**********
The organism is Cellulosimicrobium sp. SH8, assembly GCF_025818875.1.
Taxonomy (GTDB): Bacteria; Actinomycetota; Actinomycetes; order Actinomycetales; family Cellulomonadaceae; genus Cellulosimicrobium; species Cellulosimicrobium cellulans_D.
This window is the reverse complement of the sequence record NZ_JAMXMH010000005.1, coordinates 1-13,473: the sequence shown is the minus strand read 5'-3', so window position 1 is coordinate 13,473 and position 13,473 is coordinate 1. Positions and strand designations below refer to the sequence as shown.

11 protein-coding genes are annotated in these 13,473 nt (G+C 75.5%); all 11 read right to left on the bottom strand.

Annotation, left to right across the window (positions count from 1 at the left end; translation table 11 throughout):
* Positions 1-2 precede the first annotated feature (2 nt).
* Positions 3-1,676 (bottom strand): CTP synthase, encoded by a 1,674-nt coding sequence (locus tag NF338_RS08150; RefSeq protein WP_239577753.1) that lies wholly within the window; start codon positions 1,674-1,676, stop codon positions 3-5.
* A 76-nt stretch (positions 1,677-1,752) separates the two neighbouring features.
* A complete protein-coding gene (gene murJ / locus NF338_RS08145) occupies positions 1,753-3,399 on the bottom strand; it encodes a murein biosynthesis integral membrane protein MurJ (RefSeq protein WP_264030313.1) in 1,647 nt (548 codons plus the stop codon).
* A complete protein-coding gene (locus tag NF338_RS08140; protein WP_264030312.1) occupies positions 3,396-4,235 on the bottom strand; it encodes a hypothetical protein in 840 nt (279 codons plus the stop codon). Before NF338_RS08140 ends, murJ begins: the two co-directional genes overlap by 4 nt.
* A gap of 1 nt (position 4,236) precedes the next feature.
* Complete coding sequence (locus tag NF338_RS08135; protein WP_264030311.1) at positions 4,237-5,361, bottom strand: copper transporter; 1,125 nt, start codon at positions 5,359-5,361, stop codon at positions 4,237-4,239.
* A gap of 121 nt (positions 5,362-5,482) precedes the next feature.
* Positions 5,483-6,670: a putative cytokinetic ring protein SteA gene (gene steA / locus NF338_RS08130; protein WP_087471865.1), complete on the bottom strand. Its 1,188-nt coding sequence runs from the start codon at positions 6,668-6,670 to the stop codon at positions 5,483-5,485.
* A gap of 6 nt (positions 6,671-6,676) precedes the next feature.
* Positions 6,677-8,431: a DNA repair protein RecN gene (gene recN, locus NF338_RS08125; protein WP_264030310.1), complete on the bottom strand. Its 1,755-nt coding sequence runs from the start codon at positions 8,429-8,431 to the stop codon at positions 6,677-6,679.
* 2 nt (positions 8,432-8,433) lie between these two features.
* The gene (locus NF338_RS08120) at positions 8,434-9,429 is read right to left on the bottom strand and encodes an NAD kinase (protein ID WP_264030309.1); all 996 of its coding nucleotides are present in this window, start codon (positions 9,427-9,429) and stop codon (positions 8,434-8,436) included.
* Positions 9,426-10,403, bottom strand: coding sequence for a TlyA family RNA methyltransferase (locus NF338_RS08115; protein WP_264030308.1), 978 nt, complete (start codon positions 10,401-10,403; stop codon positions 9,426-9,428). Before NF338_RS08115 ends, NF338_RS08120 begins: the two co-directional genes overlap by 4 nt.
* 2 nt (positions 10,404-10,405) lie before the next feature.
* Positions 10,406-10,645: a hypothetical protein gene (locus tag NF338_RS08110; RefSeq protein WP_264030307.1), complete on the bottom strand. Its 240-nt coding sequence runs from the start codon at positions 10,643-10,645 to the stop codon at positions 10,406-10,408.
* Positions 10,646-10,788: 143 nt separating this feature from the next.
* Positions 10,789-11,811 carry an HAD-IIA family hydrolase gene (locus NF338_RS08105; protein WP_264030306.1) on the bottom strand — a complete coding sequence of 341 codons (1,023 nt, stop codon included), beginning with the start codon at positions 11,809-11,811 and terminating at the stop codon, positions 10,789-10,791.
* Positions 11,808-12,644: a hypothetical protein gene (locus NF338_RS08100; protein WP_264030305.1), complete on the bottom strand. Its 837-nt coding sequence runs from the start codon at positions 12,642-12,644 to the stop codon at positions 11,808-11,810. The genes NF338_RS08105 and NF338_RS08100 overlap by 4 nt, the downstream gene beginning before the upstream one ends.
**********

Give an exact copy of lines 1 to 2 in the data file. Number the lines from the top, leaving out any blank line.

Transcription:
The organism is Cellulosimicrobium sp. SH8, assembly GCF_025818875.1.
Taxonomy (GTDB): Bacteria; Actinomycetota; Actinomycetes; order Actinomycetales; family Cellulomonadaceae; genus Cellulosimicrobium; species Cellulosimicrobium cellulans_D.